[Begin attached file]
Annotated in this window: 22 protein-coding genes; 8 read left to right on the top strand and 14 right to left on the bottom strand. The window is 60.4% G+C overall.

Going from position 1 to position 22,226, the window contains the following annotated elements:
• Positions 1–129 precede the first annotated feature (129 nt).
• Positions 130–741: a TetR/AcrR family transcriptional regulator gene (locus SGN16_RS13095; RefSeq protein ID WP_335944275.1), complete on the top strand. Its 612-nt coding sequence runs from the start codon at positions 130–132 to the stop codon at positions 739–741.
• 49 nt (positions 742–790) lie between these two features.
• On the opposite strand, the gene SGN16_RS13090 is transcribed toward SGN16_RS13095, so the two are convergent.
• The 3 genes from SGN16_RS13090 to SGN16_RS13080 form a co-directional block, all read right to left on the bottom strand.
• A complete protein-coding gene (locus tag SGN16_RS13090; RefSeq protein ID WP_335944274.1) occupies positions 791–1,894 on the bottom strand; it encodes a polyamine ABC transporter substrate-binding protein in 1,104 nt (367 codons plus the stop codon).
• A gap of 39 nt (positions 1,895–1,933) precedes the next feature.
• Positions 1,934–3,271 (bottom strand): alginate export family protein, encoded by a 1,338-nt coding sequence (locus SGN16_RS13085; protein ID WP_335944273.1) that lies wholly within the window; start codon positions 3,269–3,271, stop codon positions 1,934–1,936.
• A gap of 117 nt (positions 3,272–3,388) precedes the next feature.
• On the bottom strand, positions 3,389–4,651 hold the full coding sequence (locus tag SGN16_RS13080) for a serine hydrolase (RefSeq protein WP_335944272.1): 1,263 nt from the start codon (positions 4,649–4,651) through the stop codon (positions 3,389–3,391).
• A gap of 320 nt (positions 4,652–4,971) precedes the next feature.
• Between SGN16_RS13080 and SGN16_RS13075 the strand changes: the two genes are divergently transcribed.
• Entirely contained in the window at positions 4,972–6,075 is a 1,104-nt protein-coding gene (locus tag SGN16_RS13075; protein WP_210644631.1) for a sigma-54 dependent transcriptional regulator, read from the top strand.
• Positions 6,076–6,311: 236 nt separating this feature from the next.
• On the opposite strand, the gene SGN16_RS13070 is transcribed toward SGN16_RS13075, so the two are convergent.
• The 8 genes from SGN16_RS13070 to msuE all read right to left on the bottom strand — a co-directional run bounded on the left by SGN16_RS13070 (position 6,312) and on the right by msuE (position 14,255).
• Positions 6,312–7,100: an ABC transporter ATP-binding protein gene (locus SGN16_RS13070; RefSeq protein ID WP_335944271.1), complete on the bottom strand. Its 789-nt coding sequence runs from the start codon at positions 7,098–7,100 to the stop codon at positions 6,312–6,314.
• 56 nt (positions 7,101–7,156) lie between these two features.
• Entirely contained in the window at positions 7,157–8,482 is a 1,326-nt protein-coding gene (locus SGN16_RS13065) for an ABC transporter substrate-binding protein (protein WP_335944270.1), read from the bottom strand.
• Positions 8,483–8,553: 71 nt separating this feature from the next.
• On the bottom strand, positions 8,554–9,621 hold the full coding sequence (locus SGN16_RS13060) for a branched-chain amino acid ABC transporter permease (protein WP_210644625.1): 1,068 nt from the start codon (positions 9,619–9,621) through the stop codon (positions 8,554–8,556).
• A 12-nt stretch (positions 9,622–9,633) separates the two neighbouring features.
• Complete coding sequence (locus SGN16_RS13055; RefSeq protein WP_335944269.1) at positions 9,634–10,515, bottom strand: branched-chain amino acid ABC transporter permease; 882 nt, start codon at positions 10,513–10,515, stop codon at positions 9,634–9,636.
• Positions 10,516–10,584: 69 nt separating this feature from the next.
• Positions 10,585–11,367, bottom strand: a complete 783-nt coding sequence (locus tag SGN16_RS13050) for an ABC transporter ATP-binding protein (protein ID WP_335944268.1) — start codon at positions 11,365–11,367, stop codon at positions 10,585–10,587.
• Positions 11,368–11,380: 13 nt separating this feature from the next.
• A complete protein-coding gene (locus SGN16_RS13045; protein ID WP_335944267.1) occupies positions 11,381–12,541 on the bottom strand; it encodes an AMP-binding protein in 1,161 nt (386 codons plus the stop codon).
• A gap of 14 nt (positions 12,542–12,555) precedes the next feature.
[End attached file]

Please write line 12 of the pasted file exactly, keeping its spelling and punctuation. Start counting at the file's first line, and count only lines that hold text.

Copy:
• On the bottom strand, positions 3,389–4,651 hold the full coding sequence (locus tag SGN16_RS13080) for a serine hydrolase (RefSeq protein WP_335944272.1): 1,263 nt from the start codon (positions 4,649–4,651) through the stop codon (positions 3,389–3,391).